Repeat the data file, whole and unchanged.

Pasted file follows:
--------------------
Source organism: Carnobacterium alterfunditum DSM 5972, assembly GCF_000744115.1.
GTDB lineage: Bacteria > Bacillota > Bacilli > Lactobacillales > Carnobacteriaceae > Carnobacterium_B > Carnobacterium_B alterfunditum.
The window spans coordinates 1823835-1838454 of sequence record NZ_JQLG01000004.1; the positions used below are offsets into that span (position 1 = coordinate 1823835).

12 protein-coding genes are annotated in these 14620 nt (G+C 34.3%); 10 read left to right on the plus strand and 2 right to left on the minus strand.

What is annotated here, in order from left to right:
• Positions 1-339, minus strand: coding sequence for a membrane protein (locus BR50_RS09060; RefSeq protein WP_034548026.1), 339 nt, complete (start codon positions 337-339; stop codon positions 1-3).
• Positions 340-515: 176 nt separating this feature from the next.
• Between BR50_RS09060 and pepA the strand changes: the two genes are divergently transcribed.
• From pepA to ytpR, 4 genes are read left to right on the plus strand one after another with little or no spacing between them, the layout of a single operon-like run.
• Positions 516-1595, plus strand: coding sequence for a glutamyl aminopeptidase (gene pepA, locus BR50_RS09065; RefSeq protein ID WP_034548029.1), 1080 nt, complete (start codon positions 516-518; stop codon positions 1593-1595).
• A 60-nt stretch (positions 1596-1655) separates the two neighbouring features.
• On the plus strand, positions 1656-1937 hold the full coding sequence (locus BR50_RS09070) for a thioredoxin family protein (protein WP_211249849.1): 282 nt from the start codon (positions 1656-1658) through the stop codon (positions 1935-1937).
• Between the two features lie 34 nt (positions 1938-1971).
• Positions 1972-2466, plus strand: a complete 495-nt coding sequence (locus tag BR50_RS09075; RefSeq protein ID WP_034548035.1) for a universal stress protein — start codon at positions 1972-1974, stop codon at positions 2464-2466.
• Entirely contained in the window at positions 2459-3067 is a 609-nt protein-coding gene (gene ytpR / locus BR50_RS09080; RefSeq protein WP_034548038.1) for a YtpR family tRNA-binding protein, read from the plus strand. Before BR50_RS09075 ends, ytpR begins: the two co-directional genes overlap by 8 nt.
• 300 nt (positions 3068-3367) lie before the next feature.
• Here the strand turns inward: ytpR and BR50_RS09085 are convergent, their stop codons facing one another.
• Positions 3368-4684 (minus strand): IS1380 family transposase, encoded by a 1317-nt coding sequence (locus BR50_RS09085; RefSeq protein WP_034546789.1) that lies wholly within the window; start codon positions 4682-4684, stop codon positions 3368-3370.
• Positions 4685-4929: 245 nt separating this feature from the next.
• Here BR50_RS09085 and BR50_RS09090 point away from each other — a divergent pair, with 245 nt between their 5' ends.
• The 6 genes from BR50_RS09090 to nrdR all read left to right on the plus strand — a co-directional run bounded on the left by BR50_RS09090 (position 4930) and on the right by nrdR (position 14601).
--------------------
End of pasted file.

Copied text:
Source organism: Carnobacterium alterfunditum DSM 5972, assembly GCF_000744115.1.
GTDB lineage: Bacteria > Bacillota > Bacilli > Lactobacillales > Carnobacteriaceae > Carnobacterium_B > Carnobacterium_B alterfunditum.
The window spans coordinates 1823835-1838454 of sequence record NZ_JQLG01000004.1; the positions used below are offsets into that span (position 1 = coordinate 1823835).

12 protein-coding genes are annotated in these 14620 nt (G+C 34.3%); 10 read left to right on the plus strand and 2 right to left on the minus strand.

What is annotated here, in order from left to right:
• Positions 1-339, minus strand: coding sequence for a membrane protein (locus BR50_RS09060; RefSeq protein WP_034548026.1), 339 nt, complete (start codon positions 337-339; stop codon positions 1-3).
• Positions 340-515: 176 nt separating this feature from the next.
• Between BR50_RS09060 and pepA the strand changes: the two genes are divergently transcribed.
• From pepA to ytpR, 4 genes are read left to right on the plus strand one after another with little or no spacing between them, the layout of a single operon-like run.
• Positions 516-1595, plus strand: coding sequence for a glutamyl aminopeptidase (gene pepA, locus BR50_RS09065; RefSeq protein ID WP_034548029.1), 1080 nt, complete (start codon positions 516-518; stop codon positions 1593-1595).
• A 60-nt stretch (positions 1596-1655) separates the two neighbouring features.
• On the plus strand, positions 1656-1937 hold the full coding sequence (locus BR50_RS09070) for a thioredoxin family protein (protein WP_211249849.1): 282 nt from the start codon (positions 1656-1658) through the stop codon (positions 1935-1937).
• Between the two features lie 34 nt (positions 1938-1971).
• Positions 1972-2466, plus strand: a complete 495-nt coding sequence (locus tag BR50_RS09075; RefSeq protein ID WP_034548035.1) for a universal stress protein — start codon at positions 1972-1974, stop codon at positions 2464-2466.
• Entirely contained in the window at positions 2459-3067 is a 609-nt protein-coding gene (gene ytpR / locus BR50_RS09080; RefSeq protein WP_034548038.1) for a YtpR family tRNA-binding protein, read from the plus strand. Before BR50_RS09075 ends, ytpR begins: the two co-directional genes overlap by 8 nt.
• 300 nt (positions 3068-3367) lie before the next feature.
• Here the strand turns inward: ytpR and BR50_RS09085 are convergent, their stop codons facing one another.
• Positions 3368-4684 (minus strand): IS1380 family transposase, encoded by a 1317-nt coding sequence (locus BR50_RS09085; RefSeq protein WP_034546789.1) that lies wholly within the window; start codon positions 4682-4684, stop codon positions 3368-3370.
• Positions 4685-4929: 245 nt separating this feature from the next.
• Here BR50_RS09085 and BR50_RS09090 point away from each other — a divergent pair, with 245 nt between their 5' ends.
• The 6 genes from BR50_RS09090 to nrdR all read left to right on the plus strand — a co-directional run bounded on the left by BR50_RS09090 (position 4930) and on the right by nrdR (position 14601).